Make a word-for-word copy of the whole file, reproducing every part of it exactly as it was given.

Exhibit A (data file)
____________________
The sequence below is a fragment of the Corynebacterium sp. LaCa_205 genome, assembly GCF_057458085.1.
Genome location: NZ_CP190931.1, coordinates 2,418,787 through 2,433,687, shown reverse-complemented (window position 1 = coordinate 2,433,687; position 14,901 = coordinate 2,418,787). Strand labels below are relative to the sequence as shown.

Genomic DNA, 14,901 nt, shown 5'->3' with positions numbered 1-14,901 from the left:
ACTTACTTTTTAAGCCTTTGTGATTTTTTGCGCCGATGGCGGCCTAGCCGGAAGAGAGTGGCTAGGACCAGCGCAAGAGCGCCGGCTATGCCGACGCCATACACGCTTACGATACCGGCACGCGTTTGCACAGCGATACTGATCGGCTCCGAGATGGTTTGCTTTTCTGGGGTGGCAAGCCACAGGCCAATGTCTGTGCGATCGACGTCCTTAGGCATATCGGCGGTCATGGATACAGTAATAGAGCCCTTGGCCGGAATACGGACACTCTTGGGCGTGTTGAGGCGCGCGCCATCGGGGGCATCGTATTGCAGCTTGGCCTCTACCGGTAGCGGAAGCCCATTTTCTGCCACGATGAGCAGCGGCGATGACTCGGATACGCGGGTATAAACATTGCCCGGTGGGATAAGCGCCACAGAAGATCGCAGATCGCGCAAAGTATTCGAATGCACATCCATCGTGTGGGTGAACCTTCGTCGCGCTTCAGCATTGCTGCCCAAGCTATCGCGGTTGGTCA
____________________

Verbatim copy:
The sequence below is a fragment of the Corynebacterium sp. LaCa_205 genome, assembly GCF_057458085.1.
Genome location: NZ_CP190931.1, coordinates 2,418,787 through 2,433,687, shown reverse-complemented (window position 1 = coordinate 2,433,687; position 14,901 = coordinate 2,418,787). Strand labels below are relative to the sequence as shown.

Genomic DNA, 14,901 nt, shown 5'->3' with positions numbered 1-14,901 from the left:
ACTTACTTTTTAAGCCTTTGTGATTTTTTGCGCCGATGGCGGCCTAGCCGGAAGAGAGTGGCTAGGACCAGCGCAAGAGCGCCGGCTATGCCGACGCCATACACGCTTACGATACCGGCACGCGTTTGCACAGCGATACTGATCGGCTCCGAGATGGTTTGCTTTTCTGGGGTGGCAAGCCACAGGCCAATGTCTGTGCGATCGACGTCCTTAGGCATATCGGCGGTCATGGATACAGTAATAGAGCCCTTGGCCGGAATACGGACACTCTTGGGCGTGTTGAGGCGCGCGCCATCGGGGGCATCGTATTGCAGCTTGGCCTCTACCGGTAGCGGAAGCCCATTTTCTGCCACGATGAGCAGCGGCGATGACTCGGATACGCGGGTATAAACATTGCCCGGTGGGATAAGCGCCACAGAAGATCGCAGATCGCGCAAAGTATTCGAATGCACATCCATCGTGTGGGTGAACCTTCGTCGCGCTTCAGCATTGCTGCCCAAGCTATCGCGGTTGGTCA